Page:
Effectiveness bank home page. Opens new window Hot topic search results

You have found 47 entries after clicking the GO button or a search link in a hot topic. Starting with analyses of the most recently published documents, the list shows in orange the type of entry, year the original document was published (or if one of our own documents, the year last updated), and the type of file you will download when you click on the title. In blue is the document’s title followed by a brief description.

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HOT TOPIC 2017 HTM file
Controlling alcohol-related crime and disorder

‘Hot topics’ offer background and analysis on important issues which sometimes generate heated debate. Within UK substance use policy alcohol-related violence and disorder has for decades been a high profile concern. For governments mindful of a drinking electorate, the conundrum is how to curb the fallout from drinking without being branded as a nanny-state killjoy.

REVIEW 2017 HTM file
Evidence for the effectiveness of minimum pricing of alcohol: a systematic review and assessment using the Bradford Hill criteria for causality

Unable to draw on evidence from ‘gold standard’ randomised controlled trials, this review used nine criteria to assess the effect of minimum unit pricing – finding on balance that setting a minimum price per unit of alcohol was likely to reduce alcohol consumption and alcohol-related harms.

STUDY 2017 HTM file
The impacts of minimum alcohol pricing on alcohol attributable morbidity in regions of British Colombia, Canada with low, medium and high mean family income

Minimum price increases of alcoholic beverages in a Canadian province between 2002 and 2013 set the stage for a real-word study of minimum unit pricing. Reductions in alcohol-related hospital admissions, particularly in lower income areas, tentatively suggest that low income regions may experience the greatest health benefits of such a policy.

STUDY 2016 HTM file
Monitoring and evaluating Scotland’s alcohol strategy: Final annual report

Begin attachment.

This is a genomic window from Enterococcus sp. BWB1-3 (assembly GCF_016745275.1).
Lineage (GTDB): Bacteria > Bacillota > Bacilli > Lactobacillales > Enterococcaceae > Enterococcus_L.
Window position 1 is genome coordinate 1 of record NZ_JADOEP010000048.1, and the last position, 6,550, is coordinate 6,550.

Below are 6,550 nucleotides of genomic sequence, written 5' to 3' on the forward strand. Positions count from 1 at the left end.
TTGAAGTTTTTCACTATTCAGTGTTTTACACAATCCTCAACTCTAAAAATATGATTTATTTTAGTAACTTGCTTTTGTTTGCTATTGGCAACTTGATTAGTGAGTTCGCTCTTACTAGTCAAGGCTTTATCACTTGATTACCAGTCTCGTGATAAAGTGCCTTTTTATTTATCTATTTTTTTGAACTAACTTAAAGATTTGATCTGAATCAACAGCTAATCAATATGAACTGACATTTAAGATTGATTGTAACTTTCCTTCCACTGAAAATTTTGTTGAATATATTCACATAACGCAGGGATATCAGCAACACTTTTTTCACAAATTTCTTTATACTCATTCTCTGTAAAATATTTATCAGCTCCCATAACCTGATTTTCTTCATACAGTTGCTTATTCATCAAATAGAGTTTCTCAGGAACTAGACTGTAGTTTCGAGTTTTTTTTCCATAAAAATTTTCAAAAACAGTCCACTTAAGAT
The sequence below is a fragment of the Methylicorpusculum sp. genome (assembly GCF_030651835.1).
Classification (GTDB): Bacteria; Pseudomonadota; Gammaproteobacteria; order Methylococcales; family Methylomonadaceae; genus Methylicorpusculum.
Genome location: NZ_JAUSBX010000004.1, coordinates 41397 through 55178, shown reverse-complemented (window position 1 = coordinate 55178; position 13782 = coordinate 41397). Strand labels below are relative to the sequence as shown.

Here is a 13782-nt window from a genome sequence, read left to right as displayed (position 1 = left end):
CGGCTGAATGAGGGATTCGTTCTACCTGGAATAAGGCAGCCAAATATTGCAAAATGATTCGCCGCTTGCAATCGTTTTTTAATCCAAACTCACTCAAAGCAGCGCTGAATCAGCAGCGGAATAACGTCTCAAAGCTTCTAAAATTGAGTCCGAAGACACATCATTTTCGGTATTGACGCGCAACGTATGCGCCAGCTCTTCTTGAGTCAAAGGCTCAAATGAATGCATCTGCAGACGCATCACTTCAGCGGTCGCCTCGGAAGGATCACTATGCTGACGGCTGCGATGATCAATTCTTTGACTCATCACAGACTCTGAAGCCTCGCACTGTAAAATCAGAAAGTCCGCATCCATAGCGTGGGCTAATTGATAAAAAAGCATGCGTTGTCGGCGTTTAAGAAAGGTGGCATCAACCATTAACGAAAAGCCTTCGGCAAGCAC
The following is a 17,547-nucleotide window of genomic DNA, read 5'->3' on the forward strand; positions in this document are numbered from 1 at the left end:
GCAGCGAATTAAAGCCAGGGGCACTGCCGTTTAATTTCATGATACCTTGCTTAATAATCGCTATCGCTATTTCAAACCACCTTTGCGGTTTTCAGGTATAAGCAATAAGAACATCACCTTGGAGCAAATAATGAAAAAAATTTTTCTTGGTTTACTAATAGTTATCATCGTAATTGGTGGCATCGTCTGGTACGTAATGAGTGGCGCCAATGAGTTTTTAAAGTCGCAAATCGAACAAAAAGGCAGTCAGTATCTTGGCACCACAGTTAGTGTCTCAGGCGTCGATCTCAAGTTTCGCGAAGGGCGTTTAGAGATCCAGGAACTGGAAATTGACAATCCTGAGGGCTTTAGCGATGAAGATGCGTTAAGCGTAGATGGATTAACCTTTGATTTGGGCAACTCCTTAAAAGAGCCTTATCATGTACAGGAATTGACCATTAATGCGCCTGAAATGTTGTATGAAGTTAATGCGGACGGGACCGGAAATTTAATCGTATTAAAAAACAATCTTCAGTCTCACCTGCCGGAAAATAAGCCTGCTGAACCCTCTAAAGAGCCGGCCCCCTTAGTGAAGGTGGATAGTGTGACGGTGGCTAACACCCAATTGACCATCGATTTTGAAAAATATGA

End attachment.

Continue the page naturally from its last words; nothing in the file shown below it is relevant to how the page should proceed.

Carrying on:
The final report evaluating Scotland’s alcohol strategy concludes that while some evidence-based interventions have been implemented, failure to implement minimum unit pricing is likely to have limited the strategy’s contribution to declines in both alcohol consumption and related harm.

STUDY 2016 HTM file
Model-based appraisal of the comparative impact of minimum unit pricing and taxation policies in Scotland

Whether alcohol tax rises would be an acceptable and effective alternative could determine the legality under EU law of Scotland’s law permitting a minimum unit price for alcohol. This analysis predicts tax rises would curb consumption and save lives, but not without perhaps unacceptably hitting the pockets of non-harmful drinkers.

REVIEW 2016 HTM file
A rapid evidence review of the effectiveness and cost-effectiveness of alcohol control policies: an English perspective

An ambitious attempt to use research to understand the most effective and cost-effective set of policies for reducing alcohol-related harm in the English context, from taxation and price regulation to managing the drinking environment.

STUDY 2015 HTM file
Tackling risky alcohol consumption in sport: cluster randomised controlled trial of an alcohol management intervention with community football clubs

Playing team sports is associated with heavy drinking, but through an alcohol management code voluntarily entered in to and policed by sports clubs themselves, this unique randomised trial from Australia claims to have found a way to turn the tide without having to strengthen formal enforcement.

STUDY 2015 HTM file
Effects of a 2009 Illinois alcohol tax increase on fatal motor vehicle crashes

Though price rises would have been modest, still the increase in alcohol taxes in Illinois in 2009 significantly reduced fatal alcohol-related motor vehicle crashes by at least 15% over the following 28 months.

REVIEW 2015 HTM file
Prevention of addictive behaviours

Based largely on existing reviews, this report for the German Federal Centre for Health Education comprehensively assesses substance use prevention approaches. Among its many conclusions are that approaches based solely on information provision are ineffective, in contrast to the more positive evidence for lifeskills and multi-component community programmes.

STUDY 2015 HTM file
Four nations: How evidence-based are alcohol policies and programmes across the UK?

Approaches to alcohol policy differ widely across the UK. Scottish policy appears to be most closely aligned with evidence-based recommendations, framing alcohol as a whole population issue, in contrast with UK government policy which is influenced to a greater extent by prevailing beliefs about personal responsibility for alcohol issues.


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